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Equivalence principle and mass

  1. Feb 20, 2016 #1
    Hello Forum,
    What is the whole reasoning and importance of discovering that the inertial mass, which is introduced as the resistance to change the state of motion and the gravitational mass, which promotes motion (the larger it is the larger the attractive force).

    The equivalence principle states that these two masses are equal....So? I am terribly missing the importance of this equivalence and its implications....

    Could anyone help clarify?

  2. jcsd
  3. Feb 20, 2016 #2
    The equality of inertial mass and gravitational mass suggests that an accelerating frame of reference produces effects which are exactly identical to those of gravitational attraction. That means in principal it is not possible to find any distinction between these two possibilities: (1) the reference frame is traversing a gravitational field and (2) the frame is going through any general acceleration.
    This remarkable connection (principle of Equivalence) eventually led to Einstein's General Theory of Relativity.
  4. Feb 20, 2016 #3
    Thanks AmioC.

    But didn't we already know that a gravitational attraction is a force that produces an acceleration like any other force does?

    An accelerating frame of reference is a frame that is under acceleration and the observers feels and sees force that are not real but fictitious like the centrifugal, Coriolis, etc.

    I still don't see the paramount link (which I know is there) between the two types of mass and why it sparked GR...
  5. Feb 20, 2016 #4


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    It doesn't produce an acceleration like any other force. It produces the same acceleration for all objects, like only inertial forces do.
  6. Feb 20, 2016 #5
    Newton's equivalence principle was well supported by experimental data and it guarantees that the Newtonean dynamics is full consistent with the Galilean equivalence principle.
  7. Feb 25, 2016 #6
    Thanks everyone but I am still not getting it.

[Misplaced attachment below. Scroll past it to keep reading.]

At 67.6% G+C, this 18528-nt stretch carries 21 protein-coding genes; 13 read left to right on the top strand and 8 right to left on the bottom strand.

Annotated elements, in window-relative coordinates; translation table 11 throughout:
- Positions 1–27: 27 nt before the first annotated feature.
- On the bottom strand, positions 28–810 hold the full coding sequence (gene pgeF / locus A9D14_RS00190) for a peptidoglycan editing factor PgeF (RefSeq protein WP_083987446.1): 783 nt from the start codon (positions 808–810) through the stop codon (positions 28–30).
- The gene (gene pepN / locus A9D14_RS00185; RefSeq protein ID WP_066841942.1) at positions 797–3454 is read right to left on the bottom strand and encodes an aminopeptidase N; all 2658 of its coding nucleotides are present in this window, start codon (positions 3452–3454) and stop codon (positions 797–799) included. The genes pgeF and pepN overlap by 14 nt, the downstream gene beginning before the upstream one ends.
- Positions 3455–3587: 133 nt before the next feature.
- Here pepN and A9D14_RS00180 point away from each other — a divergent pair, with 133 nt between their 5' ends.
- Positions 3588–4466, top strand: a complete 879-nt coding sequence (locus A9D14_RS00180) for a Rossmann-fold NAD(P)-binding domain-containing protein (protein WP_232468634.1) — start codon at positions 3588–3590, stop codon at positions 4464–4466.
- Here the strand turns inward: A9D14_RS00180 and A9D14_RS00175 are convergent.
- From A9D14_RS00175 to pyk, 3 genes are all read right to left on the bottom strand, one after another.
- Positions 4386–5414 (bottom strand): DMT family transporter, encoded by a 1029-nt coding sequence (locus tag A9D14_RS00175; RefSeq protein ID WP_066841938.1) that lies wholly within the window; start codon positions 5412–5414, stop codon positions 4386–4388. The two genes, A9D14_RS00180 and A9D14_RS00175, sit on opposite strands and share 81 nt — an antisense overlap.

Inertial mass expresses this concept: it represents the resistance to cause a change in motion. It hinders acceleration.
    Gravitational mass expresses this concept: it represents that factor in the gravitational force that helps produce acceleration

    So the two masses try to produce very opposite effects. The two masses were measured and it turned out that the were numerical the same.

    Later on, Einstein concludes that a person inside an elevator in a uniform gravitational field and a person inside a non inertial uniformly accelerating reference frame (i.e. the accelerator itself accelerating upward) cannot really distinguish between the two situation....so?
    How does that change the way gravity is interpreted?

    In Newtonian physics we have no problem introducing non-real, fictitious forces when dealing with accelerated frames of reference to make Newton's 2nd law work out with the other real forces.

    What is so special about the way Einstein is looking at gravity? I know that in GR gravity is seen as a geometric deformation of spacetime. Mass is energy and is the cause of that deformation. Object move along "straight" lines" called geodetics.

  8. Feb 25, 2016 #7


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    But in Newtonian mechanics gravity near a big mass is not such a fictitious force. In GR it is.
  9. Feb 25, 2016 #8
    mmm...does GR look at gravity as a fictitious force? Is that Einstein's point?

    Newtonian mechanics seems to look at gravity as a real force when real small or large masses are involved.
  10. Feb 25, 2016 #9


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    The coordinate acceleration, which Newton attributes to a real force is just a coordinate effect in GR.

  11. Feb 25, 2016 #10
    Thank you!
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